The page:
A neglected public square in the historic Arambagh neighbourhood of Karachi, Pakistan gets a much needed makeover.
“You must’ve seen this chowk (public square) fixed several times over the years, right?” architect and heritage consultant Marvi Mazhar says to tailer Masood ul Hassan as she visits his shop at Pakistan Chowk.
“Don’t ask”, he replies with a smile on his face.
“So, now I’m fixing up the chowk” Marvi tells him. “You must be laughing at me as well and thinking it’ll go back to being a dump.”
Situated in the heart of the historic Arambagh neighbourhood, the once vibrant community space in Karachi had in recent years become a favourite jaunt of drug addicts and a dumping ground for trash. The chowk has been around since the British ruled over the Indian subcontinent.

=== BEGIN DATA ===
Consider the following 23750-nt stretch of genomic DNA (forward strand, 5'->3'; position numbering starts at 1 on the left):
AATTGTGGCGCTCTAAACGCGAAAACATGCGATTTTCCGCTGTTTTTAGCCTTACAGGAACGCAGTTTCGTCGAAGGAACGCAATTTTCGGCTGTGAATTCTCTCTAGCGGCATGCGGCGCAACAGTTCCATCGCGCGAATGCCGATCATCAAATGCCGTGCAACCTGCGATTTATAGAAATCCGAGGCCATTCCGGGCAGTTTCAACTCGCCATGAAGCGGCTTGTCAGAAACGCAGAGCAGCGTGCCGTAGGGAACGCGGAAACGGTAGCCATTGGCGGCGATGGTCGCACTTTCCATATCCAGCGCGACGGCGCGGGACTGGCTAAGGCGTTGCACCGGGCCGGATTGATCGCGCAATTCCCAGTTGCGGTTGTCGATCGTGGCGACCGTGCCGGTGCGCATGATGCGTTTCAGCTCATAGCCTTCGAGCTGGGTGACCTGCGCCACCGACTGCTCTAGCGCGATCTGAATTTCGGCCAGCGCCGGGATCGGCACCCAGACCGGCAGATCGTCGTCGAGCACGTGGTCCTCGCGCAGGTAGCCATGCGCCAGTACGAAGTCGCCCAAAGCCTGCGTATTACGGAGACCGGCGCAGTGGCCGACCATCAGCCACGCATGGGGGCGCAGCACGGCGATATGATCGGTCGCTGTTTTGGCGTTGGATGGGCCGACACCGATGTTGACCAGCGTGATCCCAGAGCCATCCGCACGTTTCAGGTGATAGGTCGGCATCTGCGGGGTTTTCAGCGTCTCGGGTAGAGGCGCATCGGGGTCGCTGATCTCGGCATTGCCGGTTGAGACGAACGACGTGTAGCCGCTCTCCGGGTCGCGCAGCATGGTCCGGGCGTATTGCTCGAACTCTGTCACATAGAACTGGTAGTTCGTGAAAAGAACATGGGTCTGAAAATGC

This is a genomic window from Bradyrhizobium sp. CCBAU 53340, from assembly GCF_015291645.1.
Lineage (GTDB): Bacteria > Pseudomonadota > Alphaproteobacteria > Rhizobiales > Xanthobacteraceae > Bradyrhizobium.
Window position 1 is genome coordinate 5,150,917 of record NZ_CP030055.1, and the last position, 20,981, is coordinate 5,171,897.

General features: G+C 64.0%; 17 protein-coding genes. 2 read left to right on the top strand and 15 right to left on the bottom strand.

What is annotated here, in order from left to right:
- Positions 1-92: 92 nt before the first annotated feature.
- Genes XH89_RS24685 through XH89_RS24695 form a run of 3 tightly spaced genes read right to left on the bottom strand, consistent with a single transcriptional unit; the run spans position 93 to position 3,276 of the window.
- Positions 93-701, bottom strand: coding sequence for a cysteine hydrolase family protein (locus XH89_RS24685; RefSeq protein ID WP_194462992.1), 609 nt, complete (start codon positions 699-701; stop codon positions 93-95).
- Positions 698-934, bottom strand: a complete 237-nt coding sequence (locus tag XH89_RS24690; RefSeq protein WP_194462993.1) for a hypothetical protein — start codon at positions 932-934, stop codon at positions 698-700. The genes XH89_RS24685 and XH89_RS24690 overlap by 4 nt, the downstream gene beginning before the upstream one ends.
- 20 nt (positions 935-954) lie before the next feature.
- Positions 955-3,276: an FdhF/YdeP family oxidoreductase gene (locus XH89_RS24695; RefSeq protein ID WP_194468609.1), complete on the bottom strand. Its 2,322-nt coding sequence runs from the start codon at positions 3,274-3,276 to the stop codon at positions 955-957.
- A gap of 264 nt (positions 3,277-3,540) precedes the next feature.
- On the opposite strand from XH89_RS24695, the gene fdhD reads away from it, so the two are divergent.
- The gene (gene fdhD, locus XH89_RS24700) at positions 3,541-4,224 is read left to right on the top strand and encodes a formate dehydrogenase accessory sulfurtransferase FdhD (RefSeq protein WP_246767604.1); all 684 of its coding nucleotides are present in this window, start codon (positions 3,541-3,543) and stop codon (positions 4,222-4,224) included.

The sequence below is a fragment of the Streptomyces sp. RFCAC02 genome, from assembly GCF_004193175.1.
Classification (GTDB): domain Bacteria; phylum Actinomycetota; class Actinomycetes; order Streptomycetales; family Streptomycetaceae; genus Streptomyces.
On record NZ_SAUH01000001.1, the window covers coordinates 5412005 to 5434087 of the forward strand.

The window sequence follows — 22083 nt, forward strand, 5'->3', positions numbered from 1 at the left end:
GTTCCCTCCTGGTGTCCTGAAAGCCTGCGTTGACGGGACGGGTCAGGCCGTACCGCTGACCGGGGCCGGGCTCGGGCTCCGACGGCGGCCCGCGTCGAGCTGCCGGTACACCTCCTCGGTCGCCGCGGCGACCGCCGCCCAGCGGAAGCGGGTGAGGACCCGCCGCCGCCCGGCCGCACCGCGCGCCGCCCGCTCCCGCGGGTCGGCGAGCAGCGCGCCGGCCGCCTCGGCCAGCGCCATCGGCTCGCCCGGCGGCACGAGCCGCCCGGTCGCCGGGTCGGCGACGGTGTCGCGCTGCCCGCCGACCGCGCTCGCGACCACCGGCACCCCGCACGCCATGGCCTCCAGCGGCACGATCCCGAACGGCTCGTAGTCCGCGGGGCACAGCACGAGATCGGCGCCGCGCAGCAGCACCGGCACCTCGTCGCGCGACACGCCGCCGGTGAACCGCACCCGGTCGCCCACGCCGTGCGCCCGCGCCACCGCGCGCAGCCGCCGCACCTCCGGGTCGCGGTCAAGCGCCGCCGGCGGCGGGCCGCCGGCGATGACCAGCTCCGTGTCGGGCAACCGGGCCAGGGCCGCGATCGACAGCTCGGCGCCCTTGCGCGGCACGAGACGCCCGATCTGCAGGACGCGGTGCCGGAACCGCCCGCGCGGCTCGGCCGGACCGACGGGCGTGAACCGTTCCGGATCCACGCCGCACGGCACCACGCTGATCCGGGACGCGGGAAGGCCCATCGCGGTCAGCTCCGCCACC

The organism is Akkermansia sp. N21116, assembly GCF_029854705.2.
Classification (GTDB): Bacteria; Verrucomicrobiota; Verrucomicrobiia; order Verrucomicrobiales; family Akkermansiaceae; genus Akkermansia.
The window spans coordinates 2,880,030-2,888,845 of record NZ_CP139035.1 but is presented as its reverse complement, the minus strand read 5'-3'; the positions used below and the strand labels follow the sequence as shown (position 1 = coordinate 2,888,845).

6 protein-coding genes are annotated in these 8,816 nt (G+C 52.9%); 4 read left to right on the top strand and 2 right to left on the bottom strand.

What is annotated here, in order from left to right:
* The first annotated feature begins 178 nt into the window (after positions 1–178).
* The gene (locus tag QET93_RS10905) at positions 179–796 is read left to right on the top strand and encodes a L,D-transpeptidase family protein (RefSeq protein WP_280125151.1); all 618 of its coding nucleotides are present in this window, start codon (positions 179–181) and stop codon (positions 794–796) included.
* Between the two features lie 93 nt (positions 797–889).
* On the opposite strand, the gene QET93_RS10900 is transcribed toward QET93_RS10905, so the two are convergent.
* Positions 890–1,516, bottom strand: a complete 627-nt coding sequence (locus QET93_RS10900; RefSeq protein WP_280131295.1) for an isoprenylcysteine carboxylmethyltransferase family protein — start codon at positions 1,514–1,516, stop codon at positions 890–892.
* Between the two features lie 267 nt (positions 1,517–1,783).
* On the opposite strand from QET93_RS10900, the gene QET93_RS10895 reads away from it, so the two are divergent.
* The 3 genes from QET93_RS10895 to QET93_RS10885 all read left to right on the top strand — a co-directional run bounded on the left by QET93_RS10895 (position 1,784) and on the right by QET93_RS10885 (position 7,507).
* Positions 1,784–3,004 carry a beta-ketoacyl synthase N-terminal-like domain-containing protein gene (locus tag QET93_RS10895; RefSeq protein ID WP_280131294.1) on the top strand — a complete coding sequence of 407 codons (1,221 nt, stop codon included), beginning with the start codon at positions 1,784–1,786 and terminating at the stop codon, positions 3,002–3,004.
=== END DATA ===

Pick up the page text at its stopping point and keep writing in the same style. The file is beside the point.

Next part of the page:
“Homes were small back then. Women would bring home cooked meals in the evenings and have dinner with their husbands when they came back from work. Girls played on the roundabout, their scarves tied around their necks, playing childhood games. It was a lively place before the authorities made a mess of it” says Masood to Marvi. “Do what you will, the chowk will stay as it is”, he adds as she tells him about her plan to rehabilitate the neglected space and bring back its former charm.
What follows is the story of an urban intervention by Marvi and her team to engage the local community in taking back ownership of their beloved chowk.